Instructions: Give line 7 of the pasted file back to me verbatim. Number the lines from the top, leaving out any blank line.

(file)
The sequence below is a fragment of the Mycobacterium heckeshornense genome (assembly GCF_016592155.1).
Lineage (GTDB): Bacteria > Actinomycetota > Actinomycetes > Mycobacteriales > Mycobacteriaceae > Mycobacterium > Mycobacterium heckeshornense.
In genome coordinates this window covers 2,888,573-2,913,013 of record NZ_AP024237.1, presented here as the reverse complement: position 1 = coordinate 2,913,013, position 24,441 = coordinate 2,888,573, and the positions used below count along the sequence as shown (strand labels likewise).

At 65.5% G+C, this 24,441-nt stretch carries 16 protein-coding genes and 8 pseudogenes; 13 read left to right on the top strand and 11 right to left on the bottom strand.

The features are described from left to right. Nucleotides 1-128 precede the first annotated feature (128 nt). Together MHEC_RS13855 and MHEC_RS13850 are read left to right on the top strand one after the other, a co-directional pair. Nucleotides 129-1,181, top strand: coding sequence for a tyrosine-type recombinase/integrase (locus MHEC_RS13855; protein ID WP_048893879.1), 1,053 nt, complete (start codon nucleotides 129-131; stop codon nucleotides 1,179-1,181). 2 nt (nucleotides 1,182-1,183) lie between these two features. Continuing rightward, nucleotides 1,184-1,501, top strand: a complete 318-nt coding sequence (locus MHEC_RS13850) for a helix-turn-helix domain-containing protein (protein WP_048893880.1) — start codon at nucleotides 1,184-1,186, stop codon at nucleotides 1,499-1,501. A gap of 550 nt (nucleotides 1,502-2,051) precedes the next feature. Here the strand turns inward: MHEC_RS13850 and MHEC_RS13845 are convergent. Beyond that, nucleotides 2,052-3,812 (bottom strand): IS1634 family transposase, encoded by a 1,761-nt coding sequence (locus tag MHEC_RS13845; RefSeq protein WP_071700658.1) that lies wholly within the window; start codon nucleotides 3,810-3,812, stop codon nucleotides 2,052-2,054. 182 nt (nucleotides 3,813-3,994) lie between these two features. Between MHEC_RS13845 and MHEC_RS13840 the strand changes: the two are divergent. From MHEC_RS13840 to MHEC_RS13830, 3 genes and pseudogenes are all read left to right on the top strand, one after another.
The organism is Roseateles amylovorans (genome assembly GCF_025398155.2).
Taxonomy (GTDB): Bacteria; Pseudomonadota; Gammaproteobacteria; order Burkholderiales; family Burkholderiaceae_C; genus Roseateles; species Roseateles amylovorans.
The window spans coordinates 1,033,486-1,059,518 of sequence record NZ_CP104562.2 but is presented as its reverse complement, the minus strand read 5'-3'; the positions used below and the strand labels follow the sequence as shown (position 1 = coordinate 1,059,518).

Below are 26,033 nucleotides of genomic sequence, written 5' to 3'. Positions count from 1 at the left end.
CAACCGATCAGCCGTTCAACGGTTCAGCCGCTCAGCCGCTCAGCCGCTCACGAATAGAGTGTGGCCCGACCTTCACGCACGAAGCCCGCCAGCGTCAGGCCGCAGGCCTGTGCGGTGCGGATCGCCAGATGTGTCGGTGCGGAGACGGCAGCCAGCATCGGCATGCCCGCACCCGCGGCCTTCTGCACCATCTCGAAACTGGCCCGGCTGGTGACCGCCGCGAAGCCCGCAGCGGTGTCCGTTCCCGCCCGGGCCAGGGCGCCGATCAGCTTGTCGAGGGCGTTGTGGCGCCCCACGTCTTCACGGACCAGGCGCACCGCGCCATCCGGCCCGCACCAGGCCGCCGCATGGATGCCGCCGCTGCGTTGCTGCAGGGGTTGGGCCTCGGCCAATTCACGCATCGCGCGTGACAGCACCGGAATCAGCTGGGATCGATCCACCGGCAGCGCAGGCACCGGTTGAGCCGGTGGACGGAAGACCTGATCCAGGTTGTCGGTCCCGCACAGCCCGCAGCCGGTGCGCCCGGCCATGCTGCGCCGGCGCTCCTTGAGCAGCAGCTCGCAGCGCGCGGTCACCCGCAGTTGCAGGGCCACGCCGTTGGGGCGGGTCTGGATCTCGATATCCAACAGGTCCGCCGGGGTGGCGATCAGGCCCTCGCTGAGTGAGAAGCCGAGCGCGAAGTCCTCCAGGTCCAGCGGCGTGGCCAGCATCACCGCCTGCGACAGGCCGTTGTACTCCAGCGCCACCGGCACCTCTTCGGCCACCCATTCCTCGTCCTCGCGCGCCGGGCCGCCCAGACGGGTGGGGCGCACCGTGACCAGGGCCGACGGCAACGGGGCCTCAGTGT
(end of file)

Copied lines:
Taxonomy (GTDB): Bacteria; Pseudomonadota; Gammaproteobacteria; order Burkholderiales; family Burkholderiaceae_C; genus Roseateles; species Roseateles amylovorans.